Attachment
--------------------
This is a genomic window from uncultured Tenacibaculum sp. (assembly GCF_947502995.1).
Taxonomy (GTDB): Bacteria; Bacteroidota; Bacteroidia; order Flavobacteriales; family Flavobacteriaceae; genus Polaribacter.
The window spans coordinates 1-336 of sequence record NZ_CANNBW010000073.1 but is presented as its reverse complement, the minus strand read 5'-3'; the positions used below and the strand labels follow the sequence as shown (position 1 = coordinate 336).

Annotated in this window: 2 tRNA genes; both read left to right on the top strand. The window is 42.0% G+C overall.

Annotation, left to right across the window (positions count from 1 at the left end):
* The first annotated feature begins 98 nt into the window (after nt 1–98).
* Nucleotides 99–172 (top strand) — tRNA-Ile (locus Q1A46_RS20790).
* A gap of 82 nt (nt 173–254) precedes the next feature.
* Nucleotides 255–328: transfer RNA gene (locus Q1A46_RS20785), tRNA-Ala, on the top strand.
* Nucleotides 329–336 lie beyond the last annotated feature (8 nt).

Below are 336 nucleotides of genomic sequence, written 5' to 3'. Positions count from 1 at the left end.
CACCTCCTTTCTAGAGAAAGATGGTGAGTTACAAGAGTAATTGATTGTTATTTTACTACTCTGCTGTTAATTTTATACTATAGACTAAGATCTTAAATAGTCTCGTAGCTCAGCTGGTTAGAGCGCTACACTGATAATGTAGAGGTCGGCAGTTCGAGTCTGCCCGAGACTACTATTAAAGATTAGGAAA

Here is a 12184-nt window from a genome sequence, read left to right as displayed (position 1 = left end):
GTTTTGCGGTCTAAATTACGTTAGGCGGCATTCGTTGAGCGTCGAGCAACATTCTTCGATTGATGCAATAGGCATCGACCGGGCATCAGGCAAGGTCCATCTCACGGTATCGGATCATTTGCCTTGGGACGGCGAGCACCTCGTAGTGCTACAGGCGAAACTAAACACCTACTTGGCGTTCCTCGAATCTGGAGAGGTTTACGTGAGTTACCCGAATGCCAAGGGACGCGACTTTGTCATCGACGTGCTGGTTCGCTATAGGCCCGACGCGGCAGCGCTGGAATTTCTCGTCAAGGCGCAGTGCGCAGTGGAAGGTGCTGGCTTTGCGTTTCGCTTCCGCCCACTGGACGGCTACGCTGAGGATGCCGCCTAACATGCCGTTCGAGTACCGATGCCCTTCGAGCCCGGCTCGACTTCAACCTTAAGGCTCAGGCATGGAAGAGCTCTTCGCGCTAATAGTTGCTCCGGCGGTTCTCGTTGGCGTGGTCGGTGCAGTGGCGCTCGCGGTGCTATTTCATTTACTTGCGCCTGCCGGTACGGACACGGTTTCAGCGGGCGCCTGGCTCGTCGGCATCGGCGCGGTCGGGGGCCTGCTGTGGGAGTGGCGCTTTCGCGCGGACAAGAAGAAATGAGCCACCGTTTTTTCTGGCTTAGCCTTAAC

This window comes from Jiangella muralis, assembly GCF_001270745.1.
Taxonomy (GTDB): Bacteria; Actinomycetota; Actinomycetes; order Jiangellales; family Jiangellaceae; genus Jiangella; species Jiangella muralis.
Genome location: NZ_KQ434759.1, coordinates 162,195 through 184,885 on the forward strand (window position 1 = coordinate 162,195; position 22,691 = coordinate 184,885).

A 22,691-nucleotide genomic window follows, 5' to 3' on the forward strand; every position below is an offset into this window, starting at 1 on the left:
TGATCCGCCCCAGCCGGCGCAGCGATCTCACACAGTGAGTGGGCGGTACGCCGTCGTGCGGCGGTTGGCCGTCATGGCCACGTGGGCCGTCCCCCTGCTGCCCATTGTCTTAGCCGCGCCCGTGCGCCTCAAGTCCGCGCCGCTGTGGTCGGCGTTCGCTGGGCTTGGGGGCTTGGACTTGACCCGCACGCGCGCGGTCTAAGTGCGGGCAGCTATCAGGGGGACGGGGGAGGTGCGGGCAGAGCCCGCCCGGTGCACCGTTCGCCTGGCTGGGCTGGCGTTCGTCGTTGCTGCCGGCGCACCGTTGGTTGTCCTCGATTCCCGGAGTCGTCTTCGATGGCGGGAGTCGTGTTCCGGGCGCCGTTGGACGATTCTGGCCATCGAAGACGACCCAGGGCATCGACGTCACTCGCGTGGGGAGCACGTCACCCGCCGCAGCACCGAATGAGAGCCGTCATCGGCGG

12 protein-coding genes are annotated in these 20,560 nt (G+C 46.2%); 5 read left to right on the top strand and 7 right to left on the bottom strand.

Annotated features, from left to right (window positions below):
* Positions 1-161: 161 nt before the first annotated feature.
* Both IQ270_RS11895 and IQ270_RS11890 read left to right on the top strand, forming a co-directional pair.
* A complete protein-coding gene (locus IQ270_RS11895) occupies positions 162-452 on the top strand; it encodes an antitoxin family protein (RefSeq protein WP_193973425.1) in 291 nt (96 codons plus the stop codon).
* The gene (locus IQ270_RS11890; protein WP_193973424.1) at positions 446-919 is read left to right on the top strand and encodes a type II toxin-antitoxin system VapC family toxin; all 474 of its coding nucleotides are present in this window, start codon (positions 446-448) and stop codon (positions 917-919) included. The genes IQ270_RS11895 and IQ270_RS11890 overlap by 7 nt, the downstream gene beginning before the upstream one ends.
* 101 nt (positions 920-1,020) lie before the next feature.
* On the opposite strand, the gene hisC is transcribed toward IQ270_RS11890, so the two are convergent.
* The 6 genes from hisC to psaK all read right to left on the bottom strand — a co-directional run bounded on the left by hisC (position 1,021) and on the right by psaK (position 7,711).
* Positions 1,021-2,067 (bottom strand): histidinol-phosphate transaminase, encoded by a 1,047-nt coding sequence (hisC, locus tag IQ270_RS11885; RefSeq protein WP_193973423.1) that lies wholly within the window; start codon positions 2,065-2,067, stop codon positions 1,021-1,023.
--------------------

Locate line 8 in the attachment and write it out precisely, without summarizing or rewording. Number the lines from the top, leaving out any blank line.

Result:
* A gap of 82 nt (nt 173–254) precedes the next feature.